Singapore expects its economy to soar 15 percent this year after a record expansion in the second quarter that suggests Asia’s recovery from the global recession remains on track. \nGDP for April through last month grew 19.3 percent from a year earlier when the economy was shrinking because of the global recession, the Trade and Industry Ministry said yesterday. \nThe growth was the fastest since the government began releasing quarterly GDP figures in 1975. \nThe ministry raised its forecast for the city-state’s economic growth this year to a range of 13 percent to 15 percent from the previous forecast of 7 percent to 9 percent. It also raised its forecast for export growth as global demand has stayed strong amid Europe’s debt and fiscal crisis. \n“This should reinforce the view that fears from the eurozone crisis may be exaggerated,” DBS bank said in a report. \nSingapore, which has the highest percentage of millionaires in the world, is the first Asian economy to announce GDP results for the last quarter. The tiny island nation is often seen as a barometer of world demand because its economy — built on manufacturing and services like finance — is one of the most export-reliant in Asia. \nManufacturing in the last quarter recorded explosive growth of 45.5 percent compared with a year earlier. \n“Growth was driven by a surge in the output of biomedical manufacturing, as well as a strong expansion in electronics underpinned by healthy worldwide demand,” the ministry said in a statement. \nConstruction grew 13.5 percent while services expanded 11.4 percent. The opening of two casino resorts this year by Las Vegas Sands and Malaysia’s Genting have helped attract record visitors. \nTourists and locals alike are buying more. Mastercard said its cardholders spent 23 percent more last month from a year earlier amid the start of an annual nationwide retail sale. \nThe ministry revised first-quarter GDP growth to 16.9 percent from 15.5 percent. The second quarter results were preliminary, based on data from April and May. On an annualized and seasonally adjusted basis, the economy grew 26 percent in the second quarter. \nThe economy will likely slow in the second half of the year as the US and Europe battle high unemployment and fiscal austerity measures. \n“The momentum of the global economic recovery has moderated, although a double dip recession remains unlikely,” the ministry said. \nCitigroup said it expects Singapore’s economy to grow 15.5 percent this year and 4.6 percent next year.
‘HERO OF THE ERA’: President Tsai Ing-wen expressed deep sadness at Lee’s passing, and told the government to assist his family with all their needs Former president Lee Teng-hui (李登輝) passed away at 7:24pm yesterday at Taipei Veterans General Hospital. He was 97 years old. The hospital stated the cause of death as septic shock and multiple organ failure. Lee had been hospitalized there since February, when he choked on a mouthful of milk at home. He was later diagnosed with pulmonary infiltrates and aspiration pneumonia. The hospital said that Lee had been treated with antibiotics, but that his health had not improved, as his advanced age and diabetes had inhibited his immune system and led to recurring infections. During his hospitalization, Lee underwent daily kidney dialysis, which removed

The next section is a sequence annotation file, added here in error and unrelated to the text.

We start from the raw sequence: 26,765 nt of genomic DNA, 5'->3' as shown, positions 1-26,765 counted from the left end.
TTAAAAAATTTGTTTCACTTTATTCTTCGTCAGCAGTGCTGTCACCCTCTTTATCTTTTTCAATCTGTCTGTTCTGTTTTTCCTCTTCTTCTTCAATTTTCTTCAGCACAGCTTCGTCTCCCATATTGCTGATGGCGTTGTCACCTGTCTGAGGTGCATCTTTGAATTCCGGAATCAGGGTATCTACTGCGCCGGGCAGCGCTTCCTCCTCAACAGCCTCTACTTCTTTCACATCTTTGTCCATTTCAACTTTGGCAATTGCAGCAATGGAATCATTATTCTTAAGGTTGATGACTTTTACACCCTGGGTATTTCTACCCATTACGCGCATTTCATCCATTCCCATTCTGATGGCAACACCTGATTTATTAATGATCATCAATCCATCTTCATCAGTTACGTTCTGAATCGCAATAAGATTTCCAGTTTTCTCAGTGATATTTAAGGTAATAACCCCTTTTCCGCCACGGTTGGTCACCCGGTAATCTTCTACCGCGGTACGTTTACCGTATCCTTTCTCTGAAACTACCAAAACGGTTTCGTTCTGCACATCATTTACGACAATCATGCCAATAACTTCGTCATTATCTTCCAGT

‘WEAK POSITIVE’: The man arrived in Taiwan in May and was quarantined for two weeks, Chen Shih-chung said, adding that he might be infected a long time ago The government is considering tightening mask-wearing rules again in light of a potential domestic COVID-19 infection, Minister of Health and Welfare Chen Shih-chung (陳時中) said yesterday. The Central Epidemic Command Center (CECC) confirmed seven new COVID-19 cases, six of which are imported. The other case involves a Belgian engineer who entered Taiwan on May 3 and remained in quarantine until May 17, said Chen, who heads the CECC. Although the source of infection has yet to be identified, the case could end the nation’s record of not having any domestic cases in the previous 110 days. The Belgian, in his 20s, is a technician
RECEIVING TREATMENT: President Tsai Ing-wen, Vice President William Lai and Premier Su Tseng-chang visited former president Lee Teng-hui yesterday morning Taipei Veterans General Hospital yesterday rebutted speculation that former president Lee Teng-hui (李登輝) had died a day earlier, saying that he was weak, but receiving treatment. The hospital said the 97-year-old Lee was not in good condition and needed ongoing care, adding that if there are any changes in his condition, it would make those public. The comments came after rumors emerged online on Tuesday that Lee had died after being hospitalized since early February. Soon after the unsubstantiated rumors emerged, reporters started flocking to the hospital seeking confirmation. Lee was admitted to Taipei Veterans General Hospital on Feb. 8 after choking while drinking
THAI CASE UPDATE: Twenty-nine close contacts of the worker have been tested with two types of tests, including 18 dorm mates, with 28 negative results so far Five imported cases of COVID-19, four from the Philippines and one from Hong Kong, were reported yesterday, bringing the total confirmed cases in Taiwan to 467, the Central Epidemic Command Center (CECC) said yesterday. The four returning from the Philippines were on the same flight, and the local health department has identified 15 people who had direct contact with them — including 10 passengers in the two rows in front or behind them, who have been put under 14-day home isolation, and five crew members, who will practice 14-day self-health management, said Centers for Disease Control (CDC) Deputy Director-General Chuang Jen-hsiang